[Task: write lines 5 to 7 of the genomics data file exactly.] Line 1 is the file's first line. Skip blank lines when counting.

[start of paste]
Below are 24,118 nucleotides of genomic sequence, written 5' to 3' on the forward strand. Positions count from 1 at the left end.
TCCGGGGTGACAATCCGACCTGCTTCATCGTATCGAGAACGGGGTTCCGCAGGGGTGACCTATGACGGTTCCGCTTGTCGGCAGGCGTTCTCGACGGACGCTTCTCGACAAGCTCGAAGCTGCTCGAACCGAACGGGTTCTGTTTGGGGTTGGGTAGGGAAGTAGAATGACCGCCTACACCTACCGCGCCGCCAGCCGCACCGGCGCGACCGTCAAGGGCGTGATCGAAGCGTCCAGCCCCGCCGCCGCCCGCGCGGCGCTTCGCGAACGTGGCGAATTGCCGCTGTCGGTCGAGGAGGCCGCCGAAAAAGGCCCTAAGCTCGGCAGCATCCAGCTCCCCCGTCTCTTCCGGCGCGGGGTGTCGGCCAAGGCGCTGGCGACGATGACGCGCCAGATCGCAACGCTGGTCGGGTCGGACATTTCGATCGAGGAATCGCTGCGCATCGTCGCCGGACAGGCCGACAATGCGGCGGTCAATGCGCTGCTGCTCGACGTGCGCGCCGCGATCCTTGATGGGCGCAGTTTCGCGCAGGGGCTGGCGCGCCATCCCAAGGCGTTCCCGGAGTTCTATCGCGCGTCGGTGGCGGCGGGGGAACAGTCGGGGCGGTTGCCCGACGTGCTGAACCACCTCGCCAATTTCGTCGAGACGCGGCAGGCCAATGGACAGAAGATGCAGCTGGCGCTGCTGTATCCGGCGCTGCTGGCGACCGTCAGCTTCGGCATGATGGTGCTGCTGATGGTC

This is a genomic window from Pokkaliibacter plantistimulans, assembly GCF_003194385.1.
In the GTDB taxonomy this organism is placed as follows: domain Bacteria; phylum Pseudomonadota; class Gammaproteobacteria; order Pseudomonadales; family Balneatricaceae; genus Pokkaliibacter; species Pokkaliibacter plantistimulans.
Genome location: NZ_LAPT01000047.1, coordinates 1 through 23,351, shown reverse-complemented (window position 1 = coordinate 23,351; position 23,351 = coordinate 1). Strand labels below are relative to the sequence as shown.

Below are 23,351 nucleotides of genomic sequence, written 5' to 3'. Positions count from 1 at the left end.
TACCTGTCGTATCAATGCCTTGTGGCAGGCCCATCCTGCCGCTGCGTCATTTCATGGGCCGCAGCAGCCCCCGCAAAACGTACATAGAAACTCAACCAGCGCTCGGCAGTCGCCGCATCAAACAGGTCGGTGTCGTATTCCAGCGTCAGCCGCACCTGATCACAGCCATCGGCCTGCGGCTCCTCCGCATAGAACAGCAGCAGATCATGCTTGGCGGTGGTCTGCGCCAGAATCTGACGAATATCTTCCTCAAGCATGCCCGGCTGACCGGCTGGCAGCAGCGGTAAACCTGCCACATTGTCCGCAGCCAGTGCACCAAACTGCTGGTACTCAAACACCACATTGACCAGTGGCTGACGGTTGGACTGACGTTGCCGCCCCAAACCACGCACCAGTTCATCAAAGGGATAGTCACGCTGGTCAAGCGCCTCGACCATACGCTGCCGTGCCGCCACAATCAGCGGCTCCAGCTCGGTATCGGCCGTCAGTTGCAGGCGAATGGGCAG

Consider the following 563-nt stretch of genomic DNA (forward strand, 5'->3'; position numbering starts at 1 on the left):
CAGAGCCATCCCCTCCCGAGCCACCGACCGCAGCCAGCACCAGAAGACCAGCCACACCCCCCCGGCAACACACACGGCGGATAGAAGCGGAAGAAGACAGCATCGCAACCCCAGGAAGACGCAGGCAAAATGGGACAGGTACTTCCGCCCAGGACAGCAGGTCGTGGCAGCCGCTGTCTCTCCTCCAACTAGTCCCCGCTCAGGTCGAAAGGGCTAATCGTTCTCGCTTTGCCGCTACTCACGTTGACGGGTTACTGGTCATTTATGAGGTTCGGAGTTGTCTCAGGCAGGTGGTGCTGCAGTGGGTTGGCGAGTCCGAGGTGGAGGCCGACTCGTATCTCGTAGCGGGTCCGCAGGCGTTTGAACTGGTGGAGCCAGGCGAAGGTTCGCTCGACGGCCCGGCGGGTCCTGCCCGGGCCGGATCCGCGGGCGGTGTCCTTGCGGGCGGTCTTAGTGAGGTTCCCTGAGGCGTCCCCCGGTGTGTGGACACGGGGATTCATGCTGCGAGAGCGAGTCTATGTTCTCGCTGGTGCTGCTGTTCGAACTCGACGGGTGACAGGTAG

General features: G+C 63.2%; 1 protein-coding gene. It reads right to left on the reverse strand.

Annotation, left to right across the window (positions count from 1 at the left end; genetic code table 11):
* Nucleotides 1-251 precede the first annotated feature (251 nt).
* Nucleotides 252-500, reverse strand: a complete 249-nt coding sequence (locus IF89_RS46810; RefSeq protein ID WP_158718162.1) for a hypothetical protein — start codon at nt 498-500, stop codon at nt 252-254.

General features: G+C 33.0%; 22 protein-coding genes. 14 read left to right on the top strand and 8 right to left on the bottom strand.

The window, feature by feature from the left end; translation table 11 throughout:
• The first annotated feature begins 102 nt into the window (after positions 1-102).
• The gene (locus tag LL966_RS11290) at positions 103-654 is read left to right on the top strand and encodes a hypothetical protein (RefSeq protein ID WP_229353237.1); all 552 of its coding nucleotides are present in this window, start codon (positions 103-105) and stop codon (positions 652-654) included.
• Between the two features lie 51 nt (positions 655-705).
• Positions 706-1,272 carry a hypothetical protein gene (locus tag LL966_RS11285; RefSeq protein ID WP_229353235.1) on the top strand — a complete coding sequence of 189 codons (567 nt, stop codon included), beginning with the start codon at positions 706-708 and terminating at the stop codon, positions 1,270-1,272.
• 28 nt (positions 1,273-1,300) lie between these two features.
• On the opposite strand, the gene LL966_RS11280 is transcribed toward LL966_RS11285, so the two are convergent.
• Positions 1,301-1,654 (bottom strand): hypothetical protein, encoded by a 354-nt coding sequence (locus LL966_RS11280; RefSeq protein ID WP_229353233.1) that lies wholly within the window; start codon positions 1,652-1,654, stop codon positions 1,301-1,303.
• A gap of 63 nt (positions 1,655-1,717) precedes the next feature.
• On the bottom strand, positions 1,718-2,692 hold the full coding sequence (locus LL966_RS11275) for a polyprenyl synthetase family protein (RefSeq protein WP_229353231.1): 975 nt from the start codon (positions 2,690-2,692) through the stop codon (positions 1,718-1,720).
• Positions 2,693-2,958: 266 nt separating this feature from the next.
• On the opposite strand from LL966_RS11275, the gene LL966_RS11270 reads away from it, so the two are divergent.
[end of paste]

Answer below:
Genome location: NZ_LAPT01000047.1, coordinates 1 through 23,351, shown reverse-complemented (window position 1 = coordinate 23,351; position 23,351 = coordinate 1). Strand labels below are relative to the sequence as shown.

Below are 23,351 nucleotides of genomic sequence, written 5' to 3'. Positions count from 1 at the left end.
TACCTGTCGTATCAATGCCTTGTGGCAGGCCCATCCTGCCGCTGCGTCATTTCATGGGCCGCAGCAGCCCCCGCAAAACGTACATAGAAACTCAACCAGCGCTCGGCAGTCGCCGCATCAAACAGGTCGGTGTCGTATTCCAGCGTCAGCCGCACCTGATCACAGCCATCGGCCTGCGGCTCCTCCGCATAGAACAGCAGCAGATCATGCTTGGCGGTGGTCTGCGCCAGAATCTGACGAATATCTTCCTCAAGCATGCCCGGCTGACCGGCTGGCAGCAGCGGTAAACCTGCCACATTGTCCGCAGCCAGTGCACCAAACTGCTGGTACTCAAACACCACATTGACCAGTGGCTGACGGTTGGACTGACGTTGCCGCCCCAAACCACGCACCAGTTCATCAAAGGGATAGTCACGCTGGTCAAGCGCCTCGACCATACGCTGCCGTGCCGCCACAATCAGCGGCTCCAGCTCGGTATCGGCCGTCAGTTGCAGGCGAATGGGCAG